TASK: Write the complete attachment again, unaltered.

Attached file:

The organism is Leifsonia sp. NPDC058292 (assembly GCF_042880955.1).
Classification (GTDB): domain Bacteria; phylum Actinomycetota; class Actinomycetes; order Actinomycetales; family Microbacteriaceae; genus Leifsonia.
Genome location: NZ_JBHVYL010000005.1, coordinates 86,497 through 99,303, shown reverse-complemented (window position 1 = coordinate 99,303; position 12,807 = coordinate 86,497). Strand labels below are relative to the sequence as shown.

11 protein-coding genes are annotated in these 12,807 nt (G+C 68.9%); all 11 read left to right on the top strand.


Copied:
The organism is Leifsonia sp. NPDC058292 (assembly GCF_042880955.1).
Classification (GTDB): domain Bacteria; phylum Actinomycetota; class Actinomycetes; order Actinomycetales; family Microbacteriaceae; genus Leifsonia.
Genome location: NZ_JBHVYL010000005.1, coordinates 86,497 through 99,303, shown reverse-complemented (window position 1 = coordinate 99,303; position 12,807 = coordinate 86,497). Strand labels below are relative to the sequence as shown.

11 protein-coding genes are annotated in these 12,807 nt (G+C 68.9%); all 11 read left to right on the top strand.